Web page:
With any craze, there comes a point when you need to stop and ask yourself, Why am I doing this again? For example, everyone in America standing in line in the hot, hot sun or the freezing cold for a measly cupcake should be asking themselves, Is this really worth 45 minutes of my life? Meanwhile, I am asking myself what is so great, really, about food trucks?
I love the idea of food trucks. I walk up to a line of trucks and feel downright giddy. I’m a kid in a candy shop with all these promising choices. I have but one thought and it is,
But obviously I can’t. So after careful deliberation I pick a truck and get in line. But as I’m waiting, euphoria wears off and reality sets in. I start to realize, Hmm, standing outside a running truck inhaling exhaust fumes for ten minutes has really curbed my appetite and has in fact made me quite nauseous.
And then I look at the prices and think, Why does this cost ten dollars again? There’s no shelter from the elements, no place to sit and eat, no ambience, no service, and often no utensils or napkins. There is literally just the food. So without all that overhead to incorporate into the price, why is my lunch still so expensive? I thought the trade-off of eating out of the back of a truck would be that it cost…like…a dollar.
Then I eat my food and am almost always disappointed. In hindsight I realize, Well of course this is never as good as it sounds. Because it was made in a truck.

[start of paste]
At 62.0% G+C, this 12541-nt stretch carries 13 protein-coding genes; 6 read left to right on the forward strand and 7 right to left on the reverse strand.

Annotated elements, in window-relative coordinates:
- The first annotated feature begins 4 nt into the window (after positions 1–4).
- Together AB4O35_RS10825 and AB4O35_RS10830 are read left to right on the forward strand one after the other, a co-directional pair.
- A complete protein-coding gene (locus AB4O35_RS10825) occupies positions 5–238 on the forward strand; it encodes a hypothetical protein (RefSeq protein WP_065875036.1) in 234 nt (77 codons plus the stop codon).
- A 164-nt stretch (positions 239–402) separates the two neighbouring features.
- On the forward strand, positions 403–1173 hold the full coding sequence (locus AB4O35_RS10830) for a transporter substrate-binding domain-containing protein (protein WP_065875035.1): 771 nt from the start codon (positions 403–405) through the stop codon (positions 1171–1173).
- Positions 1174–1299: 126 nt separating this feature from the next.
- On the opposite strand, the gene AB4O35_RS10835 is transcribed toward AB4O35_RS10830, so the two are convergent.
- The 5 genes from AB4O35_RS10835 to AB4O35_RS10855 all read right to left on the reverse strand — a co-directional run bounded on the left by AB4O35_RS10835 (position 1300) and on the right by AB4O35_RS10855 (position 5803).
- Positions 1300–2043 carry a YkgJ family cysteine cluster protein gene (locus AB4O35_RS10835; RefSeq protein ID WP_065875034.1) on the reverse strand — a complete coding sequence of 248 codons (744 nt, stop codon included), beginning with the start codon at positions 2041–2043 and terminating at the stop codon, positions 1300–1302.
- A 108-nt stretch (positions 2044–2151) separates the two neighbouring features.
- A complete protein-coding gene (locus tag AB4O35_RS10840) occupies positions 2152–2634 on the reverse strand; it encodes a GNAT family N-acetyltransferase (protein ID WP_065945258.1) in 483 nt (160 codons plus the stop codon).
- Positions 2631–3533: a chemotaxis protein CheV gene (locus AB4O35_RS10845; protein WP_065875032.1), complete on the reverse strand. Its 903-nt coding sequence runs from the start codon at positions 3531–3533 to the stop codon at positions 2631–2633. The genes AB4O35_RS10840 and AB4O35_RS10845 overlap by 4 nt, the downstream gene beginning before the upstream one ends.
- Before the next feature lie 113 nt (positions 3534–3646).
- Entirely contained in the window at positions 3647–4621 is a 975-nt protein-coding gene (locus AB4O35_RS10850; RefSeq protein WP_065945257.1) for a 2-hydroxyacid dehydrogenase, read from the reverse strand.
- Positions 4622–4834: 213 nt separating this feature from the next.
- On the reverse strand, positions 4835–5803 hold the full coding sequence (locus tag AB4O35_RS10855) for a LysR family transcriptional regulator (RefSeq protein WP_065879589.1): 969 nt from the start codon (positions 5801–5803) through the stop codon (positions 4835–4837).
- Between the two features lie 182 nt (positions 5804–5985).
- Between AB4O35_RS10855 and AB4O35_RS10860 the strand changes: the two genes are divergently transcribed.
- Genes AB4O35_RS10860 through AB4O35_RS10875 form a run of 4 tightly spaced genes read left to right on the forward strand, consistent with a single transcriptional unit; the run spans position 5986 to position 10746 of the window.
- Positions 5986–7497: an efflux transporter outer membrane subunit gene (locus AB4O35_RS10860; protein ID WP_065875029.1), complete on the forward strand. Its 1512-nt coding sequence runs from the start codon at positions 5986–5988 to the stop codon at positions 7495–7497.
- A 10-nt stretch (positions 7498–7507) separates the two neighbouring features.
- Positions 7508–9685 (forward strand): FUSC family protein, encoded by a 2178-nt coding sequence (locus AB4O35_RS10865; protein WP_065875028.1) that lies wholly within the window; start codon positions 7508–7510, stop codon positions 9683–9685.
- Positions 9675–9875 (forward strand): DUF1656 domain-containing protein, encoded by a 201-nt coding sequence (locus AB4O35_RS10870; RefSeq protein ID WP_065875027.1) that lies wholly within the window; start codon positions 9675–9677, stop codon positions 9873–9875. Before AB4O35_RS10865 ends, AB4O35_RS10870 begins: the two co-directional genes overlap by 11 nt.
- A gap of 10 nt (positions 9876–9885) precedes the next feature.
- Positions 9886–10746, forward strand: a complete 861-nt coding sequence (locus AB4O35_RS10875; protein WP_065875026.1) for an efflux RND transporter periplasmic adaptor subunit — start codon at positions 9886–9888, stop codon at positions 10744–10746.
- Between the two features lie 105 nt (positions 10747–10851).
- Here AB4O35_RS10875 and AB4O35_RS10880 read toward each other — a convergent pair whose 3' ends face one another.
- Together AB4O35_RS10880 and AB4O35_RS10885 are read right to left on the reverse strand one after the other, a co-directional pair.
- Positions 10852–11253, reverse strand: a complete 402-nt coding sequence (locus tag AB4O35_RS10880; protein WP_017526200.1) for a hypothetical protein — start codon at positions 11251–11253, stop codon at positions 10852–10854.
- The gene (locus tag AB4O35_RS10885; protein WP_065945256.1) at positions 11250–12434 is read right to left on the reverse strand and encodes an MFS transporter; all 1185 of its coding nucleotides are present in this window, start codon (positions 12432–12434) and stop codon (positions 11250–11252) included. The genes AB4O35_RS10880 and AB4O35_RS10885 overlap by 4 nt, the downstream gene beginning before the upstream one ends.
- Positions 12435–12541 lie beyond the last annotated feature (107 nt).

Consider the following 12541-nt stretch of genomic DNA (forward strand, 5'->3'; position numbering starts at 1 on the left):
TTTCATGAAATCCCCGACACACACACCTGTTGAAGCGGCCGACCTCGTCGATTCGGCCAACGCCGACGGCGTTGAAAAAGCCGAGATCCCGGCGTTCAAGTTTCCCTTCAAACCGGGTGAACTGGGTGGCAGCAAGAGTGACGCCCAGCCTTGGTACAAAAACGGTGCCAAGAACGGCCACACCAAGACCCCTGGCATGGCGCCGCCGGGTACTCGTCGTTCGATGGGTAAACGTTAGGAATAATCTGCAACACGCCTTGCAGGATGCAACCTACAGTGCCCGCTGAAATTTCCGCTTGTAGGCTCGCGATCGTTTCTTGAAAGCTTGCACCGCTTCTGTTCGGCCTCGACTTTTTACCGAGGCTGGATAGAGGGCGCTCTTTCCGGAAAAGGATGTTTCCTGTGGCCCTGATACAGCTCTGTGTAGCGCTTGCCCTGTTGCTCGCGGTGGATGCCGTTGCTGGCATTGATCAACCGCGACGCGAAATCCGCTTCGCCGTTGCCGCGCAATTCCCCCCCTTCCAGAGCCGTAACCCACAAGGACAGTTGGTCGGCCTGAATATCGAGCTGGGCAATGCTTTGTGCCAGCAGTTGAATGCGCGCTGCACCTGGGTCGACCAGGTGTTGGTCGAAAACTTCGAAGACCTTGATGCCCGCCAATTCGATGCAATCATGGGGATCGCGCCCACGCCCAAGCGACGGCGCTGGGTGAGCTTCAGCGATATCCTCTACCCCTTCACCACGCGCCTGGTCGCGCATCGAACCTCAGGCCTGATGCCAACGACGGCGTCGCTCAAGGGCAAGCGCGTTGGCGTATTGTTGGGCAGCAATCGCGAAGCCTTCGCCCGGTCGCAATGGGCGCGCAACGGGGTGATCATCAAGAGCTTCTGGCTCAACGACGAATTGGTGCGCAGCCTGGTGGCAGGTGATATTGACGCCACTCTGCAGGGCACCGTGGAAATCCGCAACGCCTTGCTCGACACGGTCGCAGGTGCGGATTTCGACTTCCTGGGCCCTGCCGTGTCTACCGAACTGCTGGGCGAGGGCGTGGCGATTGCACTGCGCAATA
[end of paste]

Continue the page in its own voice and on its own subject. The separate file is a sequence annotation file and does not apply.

Why would I expect otherwise? Why would food taste better just for having been made in a truck? I think for me, this misconception comes from the fact that each truck has its own specialty. There is the pho truck, the BBQ truck, the dumpling truck, the seafood truck, the pizza truck, etc. So if this is the one thing they do, they must do it well! If only that were so. Sometimes, serving a limited menu means that you can buy food in bulk, make it all in advance, and scoop it out of crock pot A, B, or C as customers order. So while a cilantro lime fish taco always sounds good on paper, a dollop of defrosted baby shrimp bought in a ten-pound bag from Costco and cooked hours prior is never the fresh and tasty treat I had in mind. And yet I keep coming back, still deluded into thinking that this ten-dollar grilled cheese is going to transcend the possibilities of bread and cheese because it has a whole truck devoted to it, and that means something, dammit.